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J.C. Hallman

J.C. HALLMAN is a contributor to the Brooklyn Rail.

The Movement Toward Art

I’m on the record as having said this elsewhere, but it bears repeating: the most fundamental problem of criticism today is the belief that, by definition, an act of criticism is an act of argumentation.

A Voice From the Pit: Brandon Hobson's Where the Dead Sit Talking

Where the Dead Sit Talking is narrated by a weird kid—kind of innocent, kind of ignorant—named Sequoyah. The story unfolds during Sequoyah’s stint as a foster child during his mom’s period in lockup.

THE MERE ARTICULATION OF SIGNIFICANCE: Joy Enough: a Memoir, by Sarah McColl

What you’re probably going to hear about this delicate, intelligent, and conscientiously slight debut memoir—if you haven’t already—is that ultimately it’s a foodie book: the story of a young woman in a bad marriage preparing elaborate dinners for a mother who has fallen ill and who will fail because no meal is medicine enough. That’s all here, but there’s much more to this memoir that will likely be treated only scantly in what is sure to amount to a smorgasbord of praise.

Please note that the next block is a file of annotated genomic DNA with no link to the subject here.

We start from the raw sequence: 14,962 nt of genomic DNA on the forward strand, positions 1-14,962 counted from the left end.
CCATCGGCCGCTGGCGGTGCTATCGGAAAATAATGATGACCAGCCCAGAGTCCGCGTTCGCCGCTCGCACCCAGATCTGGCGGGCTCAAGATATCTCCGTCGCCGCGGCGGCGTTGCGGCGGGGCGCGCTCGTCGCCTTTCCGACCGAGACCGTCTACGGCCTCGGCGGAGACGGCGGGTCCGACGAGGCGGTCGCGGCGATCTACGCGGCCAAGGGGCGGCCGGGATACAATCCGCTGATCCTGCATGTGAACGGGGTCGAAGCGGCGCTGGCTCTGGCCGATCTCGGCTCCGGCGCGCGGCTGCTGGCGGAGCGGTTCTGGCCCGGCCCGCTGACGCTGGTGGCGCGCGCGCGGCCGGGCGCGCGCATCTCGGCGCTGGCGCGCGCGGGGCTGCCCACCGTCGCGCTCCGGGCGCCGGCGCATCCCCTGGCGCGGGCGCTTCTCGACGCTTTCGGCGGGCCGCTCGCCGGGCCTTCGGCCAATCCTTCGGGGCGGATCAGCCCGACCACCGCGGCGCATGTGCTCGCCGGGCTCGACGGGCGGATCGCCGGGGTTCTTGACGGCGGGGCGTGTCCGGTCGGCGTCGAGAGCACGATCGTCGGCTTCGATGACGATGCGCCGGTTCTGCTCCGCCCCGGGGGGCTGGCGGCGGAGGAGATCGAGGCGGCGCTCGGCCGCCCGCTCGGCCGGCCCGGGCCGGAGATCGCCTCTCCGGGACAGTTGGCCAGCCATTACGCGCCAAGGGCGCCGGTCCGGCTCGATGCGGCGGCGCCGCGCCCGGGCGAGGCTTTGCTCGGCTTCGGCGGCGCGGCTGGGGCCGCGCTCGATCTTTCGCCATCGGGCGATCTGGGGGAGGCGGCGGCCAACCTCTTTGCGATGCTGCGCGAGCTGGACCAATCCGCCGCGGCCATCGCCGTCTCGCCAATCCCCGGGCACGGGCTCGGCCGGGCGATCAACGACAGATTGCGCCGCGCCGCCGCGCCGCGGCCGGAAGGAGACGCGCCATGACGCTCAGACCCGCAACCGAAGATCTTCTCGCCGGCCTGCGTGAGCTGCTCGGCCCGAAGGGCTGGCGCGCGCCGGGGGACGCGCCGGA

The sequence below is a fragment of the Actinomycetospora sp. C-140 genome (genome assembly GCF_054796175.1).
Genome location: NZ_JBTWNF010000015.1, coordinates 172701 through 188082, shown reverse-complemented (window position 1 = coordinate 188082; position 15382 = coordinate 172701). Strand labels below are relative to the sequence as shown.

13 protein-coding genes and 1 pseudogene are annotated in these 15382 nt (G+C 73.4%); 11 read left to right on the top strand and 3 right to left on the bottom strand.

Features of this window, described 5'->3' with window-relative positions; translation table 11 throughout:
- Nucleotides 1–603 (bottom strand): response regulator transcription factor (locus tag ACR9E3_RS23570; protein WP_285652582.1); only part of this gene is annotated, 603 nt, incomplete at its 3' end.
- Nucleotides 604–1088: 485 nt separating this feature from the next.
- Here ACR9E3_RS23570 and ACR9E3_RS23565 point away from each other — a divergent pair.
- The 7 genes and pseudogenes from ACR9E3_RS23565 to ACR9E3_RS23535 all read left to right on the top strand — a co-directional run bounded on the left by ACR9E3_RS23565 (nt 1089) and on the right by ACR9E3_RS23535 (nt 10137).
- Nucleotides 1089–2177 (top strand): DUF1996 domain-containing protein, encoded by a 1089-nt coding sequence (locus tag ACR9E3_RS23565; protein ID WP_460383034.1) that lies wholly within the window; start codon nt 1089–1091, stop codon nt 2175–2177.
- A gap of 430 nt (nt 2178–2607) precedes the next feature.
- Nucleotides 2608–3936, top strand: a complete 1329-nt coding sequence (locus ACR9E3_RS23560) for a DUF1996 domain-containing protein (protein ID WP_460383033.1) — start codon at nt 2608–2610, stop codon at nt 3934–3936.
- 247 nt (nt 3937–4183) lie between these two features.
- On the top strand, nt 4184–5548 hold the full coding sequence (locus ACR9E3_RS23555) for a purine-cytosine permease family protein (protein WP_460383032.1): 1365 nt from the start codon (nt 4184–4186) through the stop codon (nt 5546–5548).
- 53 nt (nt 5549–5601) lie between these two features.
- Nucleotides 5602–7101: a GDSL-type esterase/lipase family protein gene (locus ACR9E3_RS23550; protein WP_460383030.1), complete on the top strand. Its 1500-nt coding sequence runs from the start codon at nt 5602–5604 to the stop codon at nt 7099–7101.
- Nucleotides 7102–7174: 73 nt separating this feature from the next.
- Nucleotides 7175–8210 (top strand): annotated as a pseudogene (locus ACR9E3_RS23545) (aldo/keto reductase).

Joe Pan’s Operating Systems

It’s quite rare, these days, for a poem to become front page news in the New York Times.

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The Brooklyn Rail

NOV 2019

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